(CNN) -- The search has been suspended for 17 crewmen missing at sea after the sinking of a Korean fishing vessel in the frigid ocean waters around Antarctica, a New Zealand rescue agency said Tuesday.
Twenty survivors and five dead were were recovered after the Korean-owned-and-operated No. 1 Insung sank Monday about 1,150 miles north of McMurdo Base, the Rescue Coordination Centre New Zealand said.
"Unfortunately the Southern Ocean is an extremely unforgiving environment," mission coordinator Dave Wilson said, referring to waters also known as the Antarctic Ocean.
Wilson said the extremely cold sea temperatures -- barely above freezing -- meant that survival times in the water "would be very short."
"We understand the vessel sank very quickly and the crew had to abandon ship without time to put on adequate emergency gear," he said. "Sadly, it is exceedingly unlikely that anyone not picked up yesterday could have survived."
Weather conditions, which were relatively mild at the beginning of the search, deteriorated Tuesday as a blizzard and fog moved in, Wilson said.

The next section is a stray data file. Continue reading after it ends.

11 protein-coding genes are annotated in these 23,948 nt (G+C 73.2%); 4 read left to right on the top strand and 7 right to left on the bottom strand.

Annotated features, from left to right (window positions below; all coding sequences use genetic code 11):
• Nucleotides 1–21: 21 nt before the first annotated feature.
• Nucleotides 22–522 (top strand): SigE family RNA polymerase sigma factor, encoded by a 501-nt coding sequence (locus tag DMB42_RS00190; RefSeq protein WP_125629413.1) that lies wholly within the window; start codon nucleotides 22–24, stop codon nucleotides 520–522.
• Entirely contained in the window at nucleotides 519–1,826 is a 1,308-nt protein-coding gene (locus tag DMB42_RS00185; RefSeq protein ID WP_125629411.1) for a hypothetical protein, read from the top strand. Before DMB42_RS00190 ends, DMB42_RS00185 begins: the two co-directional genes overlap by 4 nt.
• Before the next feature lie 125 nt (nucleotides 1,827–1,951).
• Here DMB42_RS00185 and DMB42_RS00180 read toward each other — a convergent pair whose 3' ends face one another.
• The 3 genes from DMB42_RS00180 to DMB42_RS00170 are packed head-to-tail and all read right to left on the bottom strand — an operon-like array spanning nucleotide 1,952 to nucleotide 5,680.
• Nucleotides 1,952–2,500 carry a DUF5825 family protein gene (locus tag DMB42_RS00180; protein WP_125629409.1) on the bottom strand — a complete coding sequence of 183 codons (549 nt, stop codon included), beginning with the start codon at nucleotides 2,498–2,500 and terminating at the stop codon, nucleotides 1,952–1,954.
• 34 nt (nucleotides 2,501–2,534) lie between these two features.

The ship sank about 6:30 a.m. (12:30 p.m. ET Sunday) in a remote swatch of the ocean some 1,850 km (1,150 miles) north of McMurdo, a U.S. research center on the tip of Ross Island. Maritime New Zealand learned of the incident around 1 p.m., some 4 1/2 hours later.
The 58-meter (190-foot) fishing trawler left on November 2 from South Korea to fish in Antarctic waters, said Ham Un-Shik, a spokesman with the Busan Coast Guard in South Korea. It had 11 Indonesians, 11 Vietnamese, eight Koreans, eight Chinese, three Filipinos and one Russian on board, he said.
There was no emergency radio call before the incident, and it is still not clear what happened, Henderson said.
CNN's Brian Walker contributed to this report.